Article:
Trophic bacteria create carbonaceous reservoir rocks with acetate-type decomposition. Furthermore, supply the abundance of carbon dioxide required for these reactions in underground salt caverns. By using the gas injected in advance for hydrogen storage. Underlying factors influencing acetogenic activity include a pressure of 90 bar and a temperature range between 30 and 40 . The important variables in the acetogenesis process are carbon dioxide, carbonate materials, and a pH of less than 7.

Sulfate reduction 

It is possible that the presence of an active sulfate-reducing bacteria (SRB) in underground salt caverns could result in the production of hazardous hydrogen sulfide (H2S) gas, which has toxic and corrosive properties. There are countless anaerobic bacteria of different types that can exclusively focus on generating H2S by utilizing sulfate as the final electron receiver. However, a large amount of various organic matter like ethanol, butyrate, lactate, pyruvate, propionate, acetate, and formate are all viable donors for sulfate-reducing bacteria (SRB). Sulfate exists both in sulfidic minerals and water due to microbial processes.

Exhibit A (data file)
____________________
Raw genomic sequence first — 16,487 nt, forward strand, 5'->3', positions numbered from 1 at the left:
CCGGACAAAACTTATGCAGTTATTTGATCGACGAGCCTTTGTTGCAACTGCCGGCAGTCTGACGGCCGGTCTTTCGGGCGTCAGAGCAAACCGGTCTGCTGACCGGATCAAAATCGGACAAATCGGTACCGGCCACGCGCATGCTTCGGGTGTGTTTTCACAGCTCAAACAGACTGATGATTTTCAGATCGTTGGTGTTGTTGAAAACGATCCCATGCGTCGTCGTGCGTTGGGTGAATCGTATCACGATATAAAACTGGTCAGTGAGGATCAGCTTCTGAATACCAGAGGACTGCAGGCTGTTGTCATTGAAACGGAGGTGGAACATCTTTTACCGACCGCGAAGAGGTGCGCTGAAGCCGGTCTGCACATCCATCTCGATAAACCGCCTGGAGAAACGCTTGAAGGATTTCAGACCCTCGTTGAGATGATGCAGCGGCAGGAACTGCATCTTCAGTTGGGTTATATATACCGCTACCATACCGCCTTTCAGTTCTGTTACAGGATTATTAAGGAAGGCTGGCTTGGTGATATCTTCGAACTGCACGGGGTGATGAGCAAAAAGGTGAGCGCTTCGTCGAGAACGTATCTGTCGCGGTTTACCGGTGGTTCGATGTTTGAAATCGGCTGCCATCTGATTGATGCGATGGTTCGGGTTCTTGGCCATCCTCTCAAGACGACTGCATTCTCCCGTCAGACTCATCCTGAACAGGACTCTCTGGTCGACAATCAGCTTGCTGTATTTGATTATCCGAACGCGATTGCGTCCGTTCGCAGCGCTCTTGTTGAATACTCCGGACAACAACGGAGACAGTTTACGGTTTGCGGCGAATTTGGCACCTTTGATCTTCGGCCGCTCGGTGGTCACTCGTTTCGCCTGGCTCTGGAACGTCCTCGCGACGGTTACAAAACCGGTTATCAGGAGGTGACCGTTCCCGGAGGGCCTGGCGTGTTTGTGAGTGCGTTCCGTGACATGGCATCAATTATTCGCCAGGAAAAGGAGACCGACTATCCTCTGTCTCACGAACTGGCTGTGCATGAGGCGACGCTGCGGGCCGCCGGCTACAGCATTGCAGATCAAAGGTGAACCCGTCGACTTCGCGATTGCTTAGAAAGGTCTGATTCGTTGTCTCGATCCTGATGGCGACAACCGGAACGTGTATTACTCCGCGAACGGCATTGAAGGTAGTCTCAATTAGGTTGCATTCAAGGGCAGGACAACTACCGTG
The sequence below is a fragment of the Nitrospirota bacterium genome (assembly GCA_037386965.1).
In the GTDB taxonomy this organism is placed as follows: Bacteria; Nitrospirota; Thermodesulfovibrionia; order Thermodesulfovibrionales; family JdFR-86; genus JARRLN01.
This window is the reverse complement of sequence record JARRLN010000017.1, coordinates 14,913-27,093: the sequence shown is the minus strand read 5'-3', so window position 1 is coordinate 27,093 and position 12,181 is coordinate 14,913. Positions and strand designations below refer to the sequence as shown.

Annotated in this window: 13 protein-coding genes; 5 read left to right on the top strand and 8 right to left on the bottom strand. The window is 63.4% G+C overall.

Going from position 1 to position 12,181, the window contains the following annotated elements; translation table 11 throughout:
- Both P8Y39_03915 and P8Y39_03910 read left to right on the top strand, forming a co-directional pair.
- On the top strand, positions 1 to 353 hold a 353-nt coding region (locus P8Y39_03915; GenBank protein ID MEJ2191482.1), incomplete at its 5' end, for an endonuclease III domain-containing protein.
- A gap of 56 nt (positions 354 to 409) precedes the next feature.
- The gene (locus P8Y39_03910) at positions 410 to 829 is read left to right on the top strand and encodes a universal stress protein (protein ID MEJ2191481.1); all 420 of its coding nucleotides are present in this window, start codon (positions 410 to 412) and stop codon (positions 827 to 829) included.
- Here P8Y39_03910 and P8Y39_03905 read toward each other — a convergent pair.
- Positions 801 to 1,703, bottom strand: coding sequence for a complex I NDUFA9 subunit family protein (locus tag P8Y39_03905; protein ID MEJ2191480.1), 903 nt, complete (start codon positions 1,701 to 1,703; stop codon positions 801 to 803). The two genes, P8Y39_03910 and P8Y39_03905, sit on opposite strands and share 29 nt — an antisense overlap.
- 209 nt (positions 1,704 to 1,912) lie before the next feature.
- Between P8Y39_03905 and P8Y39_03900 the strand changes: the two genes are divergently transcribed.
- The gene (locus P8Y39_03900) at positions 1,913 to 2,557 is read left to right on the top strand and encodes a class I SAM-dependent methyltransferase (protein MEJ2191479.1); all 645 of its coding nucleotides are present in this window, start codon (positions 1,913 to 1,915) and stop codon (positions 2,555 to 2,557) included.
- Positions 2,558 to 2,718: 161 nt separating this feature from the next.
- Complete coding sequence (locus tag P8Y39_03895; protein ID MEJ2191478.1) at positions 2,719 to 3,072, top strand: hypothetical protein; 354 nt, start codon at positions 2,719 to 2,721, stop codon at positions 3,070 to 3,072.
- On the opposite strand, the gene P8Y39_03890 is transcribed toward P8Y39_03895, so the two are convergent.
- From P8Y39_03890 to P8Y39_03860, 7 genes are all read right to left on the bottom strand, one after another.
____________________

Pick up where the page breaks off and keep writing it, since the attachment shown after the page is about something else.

The presence of hydrogen storage in salt caverns and available carbon found in organic acids or ethanol enhances the sulfate reduction process. This process is an extensively divided metabolic reaction with a lot of microbial aggregation. The sulfate reduction procedure is highly efficient and requires only a small amount of sulfate to produce a large amount of H2S. Many of these bacteria use hydrogen or some organic molecules to reduce formate, thiosulfate, sulfites, and nitrates.

Microbial-influenced corrosion (MIC) is a significant problem for steel infrastructure in various environments, including oil and water. It may also occur in subterranean locations. SRB can cause corrosion, which can lead to reservoir damage, product quality deterioration, and reduced pore permeability resulting in hydrogen storage in salt caverns. The leakage of hydrogen due to corrosion can also affect the environment.

Iron reduction 

The iron reducing bacteria (IRB) is a group of essential microorganisms in almost every conceivable environment. Iron-oxidizing microorganisms transform ferrous ions into ferric ions, whereas iron-reducing bacteria convert this process and transform ferric ions into ferrous ions.

The iron-reducing metabolic pathway takes place under anaerobic and micro-aerobic conditions. The IRB can persuade carbon steel protection while others enhance corrosion by reducing and removing ferric compounds’ passive films that are on the surface of the metal. Under this scenario, microorganisms can oxidize iron.

Future Research

Underground hydrogen storage in salt caverns is an important and integral part of the world’s renewable energy industry. Scientific studies are being conducted to understand how much